In brewing green tea, the most important thing is water temperature. If it’s too high, the leaves are scalded and tastes bitter. If it’s too low, the flavor of the tea is not unlocked.
Most green teas have a recommended water temperature of 75-80 degrees Celsius, not exactly as straightforward as boiling point or melting point is it?
There are 3 main ways of getting the right water temperature for green tea (at least based on my equipment set):
1) Using a variable temperature kettle
This is by far the easiest way. Just select the water temperature and let the kettle do the work. There are many varieties available at a relatively inexpensive price but mostly found in China.
For this one I bought, it even comes with a spout (not pictured) that you can connect to a water canister and draw straight into your kettle. You can select any water temperature from 60 to boiling point, once it reaches the desired water temperature, it beeps and maintains there.
Simple as that.
2) Using a See-through Kettle
The traditional Chinese method tells us that there are different stages of water boiling, prawn eyes, crab eyes, fish eyes, strings of pearls and raging waves.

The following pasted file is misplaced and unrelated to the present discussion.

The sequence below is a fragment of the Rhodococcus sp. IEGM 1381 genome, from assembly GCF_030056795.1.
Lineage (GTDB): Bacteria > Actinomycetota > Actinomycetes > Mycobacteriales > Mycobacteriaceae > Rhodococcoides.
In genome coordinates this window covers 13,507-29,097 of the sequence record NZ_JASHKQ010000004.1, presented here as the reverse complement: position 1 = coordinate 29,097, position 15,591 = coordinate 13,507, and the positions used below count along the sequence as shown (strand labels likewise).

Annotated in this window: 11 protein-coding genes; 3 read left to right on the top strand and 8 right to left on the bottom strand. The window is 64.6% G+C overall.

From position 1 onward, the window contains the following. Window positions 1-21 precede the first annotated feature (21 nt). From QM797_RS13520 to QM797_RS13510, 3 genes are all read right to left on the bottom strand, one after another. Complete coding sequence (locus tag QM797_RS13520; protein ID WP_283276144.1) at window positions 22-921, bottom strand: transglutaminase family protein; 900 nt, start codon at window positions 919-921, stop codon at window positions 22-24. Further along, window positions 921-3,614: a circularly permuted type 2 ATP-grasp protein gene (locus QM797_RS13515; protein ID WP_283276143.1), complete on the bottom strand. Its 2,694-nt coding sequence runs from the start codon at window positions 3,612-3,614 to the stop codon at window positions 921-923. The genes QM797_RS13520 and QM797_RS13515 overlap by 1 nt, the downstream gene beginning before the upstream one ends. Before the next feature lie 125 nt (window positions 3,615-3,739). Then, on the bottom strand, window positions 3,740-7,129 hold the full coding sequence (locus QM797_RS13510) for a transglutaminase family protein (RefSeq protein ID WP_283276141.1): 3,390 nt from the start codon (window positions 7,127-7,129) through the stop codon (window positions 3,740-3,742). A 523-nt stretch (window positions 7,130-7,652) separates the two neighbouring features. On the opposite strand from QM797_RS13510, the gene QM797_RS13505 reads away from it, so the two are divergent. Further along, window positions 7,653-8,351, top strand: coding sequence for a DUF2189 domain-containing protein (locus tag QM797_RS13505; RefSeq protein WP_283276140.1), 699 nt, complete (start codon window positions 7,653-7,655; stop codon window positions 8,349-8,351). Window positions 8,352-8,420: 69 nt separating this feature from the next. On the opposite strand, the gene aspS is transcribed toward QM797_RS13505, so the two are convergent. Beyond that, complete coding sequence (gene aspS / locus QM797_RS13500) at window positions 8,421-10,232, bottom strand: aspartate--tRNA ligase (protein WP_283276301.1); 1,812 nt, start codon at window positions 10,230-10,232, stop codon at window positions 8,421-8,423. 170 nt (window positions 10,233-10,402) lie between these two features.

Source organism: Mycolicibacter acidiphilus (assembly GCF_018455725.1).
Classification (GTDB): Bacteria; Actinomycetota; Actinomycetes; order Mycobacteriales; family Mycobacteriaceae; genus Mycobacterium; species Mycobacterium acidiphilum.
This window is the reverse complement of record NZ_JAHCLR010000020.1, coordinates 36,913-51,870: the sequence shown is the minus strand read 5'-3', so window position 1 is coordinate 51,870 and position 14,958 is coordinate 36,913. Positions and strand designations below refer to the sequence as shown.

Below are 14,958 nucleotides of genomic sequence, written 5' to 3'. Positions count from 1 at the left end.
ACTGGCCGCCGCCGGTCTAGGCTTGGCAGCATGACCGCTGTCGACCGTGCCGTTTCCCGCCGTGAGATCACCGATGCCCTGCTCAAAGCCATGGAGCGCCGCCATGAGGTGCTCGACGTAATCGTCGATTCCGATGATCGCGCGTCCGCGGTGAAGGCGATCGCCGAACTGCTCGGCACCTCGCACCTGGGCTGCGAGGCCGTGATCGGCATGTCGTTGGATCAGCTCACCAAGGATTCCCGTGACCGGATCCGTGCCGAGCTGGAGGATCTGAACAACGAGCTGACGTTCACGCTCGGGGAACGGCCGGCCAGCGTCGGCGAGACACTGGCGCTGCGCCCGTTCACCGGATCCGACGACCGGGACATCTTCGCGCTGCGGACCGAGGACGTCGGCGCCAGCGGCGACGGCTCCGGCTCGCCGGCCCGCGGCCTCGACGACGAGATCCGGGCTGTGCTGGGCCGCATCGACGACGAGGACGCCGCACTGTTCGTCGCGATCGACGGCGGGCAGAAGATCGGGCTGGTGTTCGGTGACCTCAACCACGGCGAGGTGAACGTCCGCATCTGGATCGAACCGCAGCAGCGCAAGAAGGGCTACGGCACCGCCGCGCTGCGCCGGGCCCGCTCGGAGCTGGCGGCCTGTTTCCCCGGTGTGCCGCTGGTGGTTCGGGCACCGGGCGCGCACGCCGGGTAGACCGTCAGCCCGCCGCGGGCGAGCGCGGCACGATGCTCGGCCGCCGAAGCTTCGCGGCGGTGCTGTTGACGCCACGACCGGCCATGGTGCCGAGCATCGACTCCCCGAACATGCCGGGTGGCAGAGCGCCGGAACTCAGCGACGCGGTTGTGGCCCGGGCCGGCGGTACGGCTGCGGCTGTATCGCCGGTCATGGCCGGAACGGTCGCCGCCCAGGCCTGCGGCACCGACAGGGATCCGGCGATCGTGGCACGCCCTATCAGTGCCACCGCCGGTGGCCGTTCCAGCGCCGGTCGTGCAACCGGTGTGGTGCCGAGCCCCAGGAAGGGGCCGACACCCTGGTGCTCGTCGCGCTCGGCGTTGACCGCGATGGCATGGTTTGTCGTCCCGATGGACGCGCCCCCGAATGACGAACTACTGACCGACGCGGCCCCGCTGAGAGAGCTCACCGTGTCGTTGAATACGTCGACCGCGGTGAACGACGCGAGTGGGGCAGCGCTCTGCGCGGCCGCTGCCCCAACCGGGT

The desired water temperature of green tea of 70-80 degrees would be the prawn eyes stage (as shown in the photo) where you see distinct small bubbles rising to the top, in the shape of, well prawn eyes. If you have a see-through kettle, you can pour out your water immediately unto your green tea leaves.
3) Leaving Boiling Water to Cool
If you have none of the above, you can cool your boiled water in a separate glass.
In the photo above, by the time I took to pour boiling water, insert the thermometer and whip out my camera circa 30 secs had elapsed and the water temperature was 90.5 degrees Celsius- the cool glass and the act of pouring out boiling water cooled the boiling water somewhat.
Letting it cool in an air-conditioned room with the thermostat set to 24 degrees, it took about 7 minutes (including the aforementioned 30 secs) for it to cool below 80 degrees.
So if you do not have a water variable kettle or a see-through kettle, you can pour boiling water into a tall glass and let it cool for about 7 minutes before pouring it into your brewing utensil.
Of course there are ways to speed up the cooling process, such as pouring it from glass to glass which heightens evaporation thereby speeding up heat loss (at least according to my memory of past physics classes from more than a decade ago) but I would need an assistant to photograph me doing it and getting the timer and thermometer in place.
It may seem a little troublesome but considering the benefits and joy of green tea, it is worth it.